I washed him with what I had on hand: lemons and Johnson’s baby shampoo. Luckily it wasn’t a horrible skunking but still, it left my head and my stomach hurting. Today at work, I googled how to remove skunk smell and it’s definitely not by using tomato juice. More on this tomorrow. Tonight my George smells fresh as a daisy and there’s just a tiny lingering smell in the living room which should dissipate with time. At least it’s not hurting my head and closing off my throat . . .

Until tomorrow, then ~123 Signature[5]

Monday, February 24, 2014

Little darlings

I’m writing this quick post to let you know that I’m still here. My blogging has been pretty lax lately and for that, I apologize.

It’s very early morning and I have a few extra moments to spare before I get ready for work. This weekend was so needed by so many. It was beautiful and the weather was mild. And there was sunshine.


DSC_7072 copy 2

And this is the new sunshine in my family’s life. Baby C was born earlier this month and yesterday I travelled to Philadelphia to meet her and to catch up with family from around the area.


DSC_7103 copy 2

I am Great Aunt Kate.

This is my sister, Charlotte’s, first grandchild and she is over the moon.



DSC_7071 copy 2

My niece, Emily. Sorry Em – for waking you from your nap.




DSC_7220 copy 2

And then I drove over the Betsy Ross Bridge into New Jersey to see this little cutie. Baby M was in town with her mother, Kim, and she was visiting her grandparents (Helen, my husband’s sister, and Bob).


DSC_7260 copy 2

Somebody loves loves loves bathtime!


Ok. Better go or I’ll be late. Hope you all have a wonderful week ~

123 Signature[5]

Monday, February 17, 2014


Yesterday the sun came out for a while, and we all rejoiced. Shortly afterward, the clouds rolled in, but surprise ~ they dissipated by mid-afternoon. Beautiful!

I sat outside in the sun for a bit, which felt really good. I cannot walk on the property right now – too treacherous. The snow is frozen and is about 12 inches height in most spots. You can walk along the top of it but you never know when a leg will go through to the bottom. Not a good feeling ~

So I sit inside by the kitchen window and wait for a bit, or sit outside if it’s bearable enough. The driveway is still tough to navigate, so I am still limiting my excursions out into the world. Tomorrow, however, it’s back to work and back to business as usual. I am really looking forward to it after five days off.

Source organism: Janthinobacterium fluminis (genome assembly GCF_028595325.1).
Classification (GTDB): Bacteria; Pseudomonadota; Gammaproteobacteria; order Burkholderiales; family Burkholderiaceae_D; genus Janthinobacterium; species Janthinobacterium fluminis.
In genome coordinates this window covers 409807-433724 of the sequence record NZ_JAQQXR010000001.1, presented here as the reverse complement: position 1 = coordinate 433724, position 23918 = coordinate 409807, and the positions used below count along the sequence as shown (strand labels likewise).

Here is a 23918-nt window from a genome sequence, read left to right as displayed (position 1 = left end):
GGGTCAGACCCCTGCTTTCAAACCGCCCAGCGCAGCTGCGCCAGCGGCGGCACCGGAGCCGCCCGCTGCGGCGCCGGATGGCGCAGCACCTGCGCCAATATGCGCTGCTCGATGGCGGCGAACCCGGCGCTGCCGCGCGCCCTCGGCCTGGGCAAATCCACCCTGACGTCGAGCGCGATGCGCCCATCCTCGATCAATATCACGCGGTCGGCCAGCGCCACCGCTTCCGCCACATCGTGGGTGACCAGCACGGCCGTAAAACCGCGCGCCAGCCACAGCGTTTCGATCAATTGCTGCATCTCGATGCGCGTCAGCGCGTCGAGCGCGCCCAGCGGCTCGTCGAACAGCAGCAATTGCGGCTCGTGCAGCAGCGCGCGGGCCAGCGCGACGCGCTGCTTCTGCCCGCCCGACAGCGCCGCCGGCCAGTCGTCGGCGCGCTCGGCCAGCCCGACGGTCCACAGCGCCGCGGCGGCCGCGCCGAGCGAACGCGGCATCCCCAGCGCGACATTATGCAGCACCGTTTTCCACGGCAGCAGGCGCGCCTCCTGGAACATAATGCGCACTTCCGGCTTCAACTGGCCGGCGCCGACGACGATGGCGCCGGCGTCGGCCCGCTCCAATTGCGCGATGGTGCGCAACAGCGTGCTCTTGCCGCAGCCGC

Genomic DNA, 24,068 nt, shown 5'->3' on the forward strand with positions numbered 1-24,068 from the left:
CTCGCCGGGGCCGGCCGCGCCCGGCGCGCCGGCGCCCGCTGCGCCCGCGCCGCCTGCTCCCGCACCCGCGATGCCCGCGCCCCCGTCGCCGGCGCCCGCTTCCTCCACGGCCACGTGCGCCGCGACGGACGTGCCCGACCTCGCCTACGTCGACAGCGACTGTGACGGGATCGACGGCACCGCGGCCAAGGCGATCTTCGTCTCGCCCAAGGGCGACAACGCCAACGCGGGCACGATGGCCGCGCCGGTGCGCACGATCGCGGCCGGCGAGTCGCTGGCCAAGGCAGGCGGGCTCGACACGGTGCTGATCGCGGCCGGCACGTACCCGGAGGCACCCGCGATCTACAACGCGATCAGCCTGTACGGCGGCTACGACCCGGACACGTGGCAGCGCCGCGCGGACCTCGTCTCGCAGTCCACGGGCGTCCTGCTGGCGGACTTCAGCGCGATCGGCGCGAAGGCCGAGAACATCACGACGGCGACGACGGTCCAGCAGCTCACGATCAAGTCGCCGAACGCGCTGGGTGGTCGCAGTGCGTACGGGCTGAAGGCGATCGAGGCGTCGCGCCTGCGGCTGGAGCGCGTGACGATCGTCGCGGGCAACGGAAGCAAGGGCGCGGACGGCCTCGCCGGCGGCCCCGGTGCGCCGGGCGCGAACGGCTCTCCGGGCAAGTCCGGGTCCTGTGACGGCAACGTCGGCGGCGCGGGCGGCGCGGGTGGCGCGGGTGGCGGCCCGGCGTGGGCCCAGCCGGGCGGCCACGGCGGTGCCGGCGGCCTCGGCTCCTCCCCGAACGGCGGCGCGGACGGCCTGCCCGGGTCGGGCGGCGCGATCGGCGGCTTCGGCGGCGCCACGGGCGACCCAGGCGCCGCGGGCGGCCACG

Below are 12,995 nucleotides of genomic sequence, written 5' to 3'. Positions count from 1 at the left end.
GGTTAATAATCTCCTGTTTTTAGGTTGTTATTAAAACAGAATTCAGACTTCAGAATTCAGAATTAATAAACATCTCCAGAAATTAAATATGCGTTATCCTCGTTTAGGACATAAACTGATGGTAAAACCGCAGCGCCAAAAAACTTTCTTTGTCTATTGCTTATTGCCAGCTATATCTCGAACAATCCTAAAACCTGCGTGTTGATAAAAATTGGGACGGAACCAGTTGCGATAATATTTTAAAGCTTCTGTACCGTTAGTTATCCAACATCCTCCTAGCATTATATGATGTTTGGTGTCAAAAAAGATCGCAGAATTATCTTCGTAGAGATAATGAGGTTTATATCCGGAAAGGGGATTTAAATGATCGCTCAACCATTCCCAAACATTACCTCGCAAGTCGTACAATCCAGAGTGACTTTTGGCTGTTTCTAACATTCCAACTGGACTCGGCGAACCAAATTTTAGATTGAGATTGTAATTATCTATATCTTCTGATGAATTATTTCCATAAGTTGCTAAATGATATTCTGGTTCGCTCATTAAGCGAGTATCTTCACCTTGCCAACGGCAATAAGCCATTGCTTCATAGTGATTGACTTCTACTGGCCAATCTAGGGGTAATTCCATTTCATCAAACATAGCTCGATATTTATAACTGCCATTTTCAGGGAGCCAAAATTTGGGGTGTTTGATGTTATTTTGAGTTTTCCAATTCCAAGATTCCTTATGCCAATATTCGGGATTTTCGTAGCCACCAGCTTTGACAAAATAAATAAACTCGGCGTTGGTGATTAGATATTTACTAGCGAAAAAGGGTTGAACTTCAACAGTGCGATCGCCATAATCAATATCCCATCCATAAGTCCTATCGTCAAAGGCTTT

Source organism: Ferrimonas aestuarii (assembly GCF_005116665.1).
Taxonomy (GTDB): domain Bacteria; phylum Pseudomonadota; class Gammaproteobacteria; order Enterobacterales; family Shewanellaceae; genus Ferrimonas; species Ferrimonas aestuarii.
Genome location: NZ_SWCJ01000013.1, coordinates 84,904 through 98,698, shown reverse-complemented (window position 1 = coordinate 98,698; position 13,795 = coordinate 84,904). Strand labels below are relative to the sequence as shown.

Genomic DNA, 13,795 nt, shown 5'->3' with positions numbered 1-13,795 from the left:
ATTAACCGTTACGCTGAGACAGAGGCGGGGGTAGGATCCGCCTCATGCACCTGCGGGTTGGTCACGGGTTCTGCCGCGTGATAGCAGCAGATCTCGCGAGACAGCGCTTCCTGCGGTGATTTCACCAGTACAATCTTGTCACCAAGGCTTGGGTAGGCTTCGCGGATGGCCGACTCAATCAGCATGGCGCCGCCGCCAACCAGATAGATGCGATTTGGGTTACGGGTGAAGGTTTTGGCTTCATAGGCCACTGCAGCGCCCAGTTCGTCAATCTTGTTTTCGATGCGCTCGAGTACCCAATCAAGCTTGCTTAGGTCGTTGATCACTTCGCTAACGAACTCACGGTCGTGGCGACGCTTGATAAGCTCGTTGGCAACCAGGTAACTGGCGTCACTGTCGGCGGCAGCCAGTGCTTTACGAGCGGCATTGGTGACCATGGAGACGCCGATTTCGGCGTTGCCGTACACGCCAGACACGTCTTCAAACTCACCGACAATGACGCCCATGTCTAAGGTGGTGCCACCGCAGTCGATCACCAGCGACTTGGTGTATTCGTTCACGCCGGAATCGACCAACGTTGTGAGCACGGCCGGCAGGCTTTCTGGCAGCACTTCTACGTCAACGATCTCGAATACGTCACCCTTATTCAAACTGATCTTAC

Here a few photos taken yesterday.


DSC_6799 copy 2

Female red-winged blackbird.


Thanks, [Kerri], for confirming my hunch.



DSC_6778 copy 2

Dark-eyed junco.



DSC_6817 copy 2

I am not even going to tell you this one.

I have said it enough.



DSC_6847 copy 2

I went to the movies today to see  The Monuments Men. I cried, I laughed a little, and I left the theater feeling good. Highly recommend.

I saw a lot of previews that left me wanting to put my hands over my ears and close my eyes tight. I can’t stand loud, bomb-blasting trailers. Am I showing my age? I mean, it was just SO LOUD.


Mandolin - Nelly Nero copy

This is a panorama shot. I created it in Photoshop using two photos I took with the camera turned sideways (lengthwise).


And then I took a couple of portraits of my buddy.


DSC_6860 copy 2

Looking regal.


DSC_6866 copy 2

And being really careful where he walked on the snow. At any given second, one paw through the snow would go up almost to his shoulder. It’s only about 12 inches or so, but it feels like so much more when you’re walking on it.


DSC_6869 copy 2

Here’s hoping for a good week to come. For all of us ~

Thanks for coming by.

123 Signature[5]

Saturday, February 15, 2014

Blow, blow, thou Winter Wind

So sorry for the lengthy absence. I opened the laptop to write several times since last Tuesday but just didn’t feel like it. This is the first time as far back as I can remember that I have actually felt that I have had enough of the winter. Those of you who know me will be surprised by this statement. I don’t know . . . maybe I’ll change my mind, and maybe it’s because my husband isn’t here to enjoy it, and maybe I will stop being angry at what has become my nemesis of late: The Damn Driveway.

Our driveway is horrible. Even after having it plowed. However, I am thankful to be able to live here. It’s a double-edged sword, I tellya.

It snowed some more on Wednesday night into Thursday – a big, wet, heavy snow that left our area blanketed with about 14 inches. The next day it snowed another 3 inches. George was actually finding it difficult to maneuver in and I gave up trying to walk around the property after several tries. Just too deep for comfort and I was afraid I’d twist one of my knees. Some of the drifts were to my hips.


DSC_6677 copy 2

It sure was pretty for awhile, though ~



DSC_6709 copy 2

These were taken from the windows as the sun was rising on Friday morning.



DSC_6702 copy 2

The glow is from the sun on the trees at the edge of the property.



DSC_6719 copy 2

I’ve filled the feeders several times in the past couple of days for my bird friends.



DSC_6757 copy 2

When I ventured out to take some photos I thought it was interesting how the snow had formed all these little bumps.


20140214_131748 copy 2

I sat outside for a bit yesterday. The sun was shining and it felt good.



20140213_095834 copy 2

Took this one Thursday. My son was scheduled to go to work at 5 am but there was no way anyone was getting out of here at that time. Plus, it was still snowing.


20140213_102134 copy 2

My son and I took turns shoveling. This was my section.



DSC_6443 copy 2

Then it began to rain and sleet.



DSC_6460 copy 2

We who have rejoiced in Spring, and luxuriated in the summer sun, we who have wandered in autumn's rich colors and gathered in her bountiful harvests, we should not feel cheated when Winter at long last takes its turn...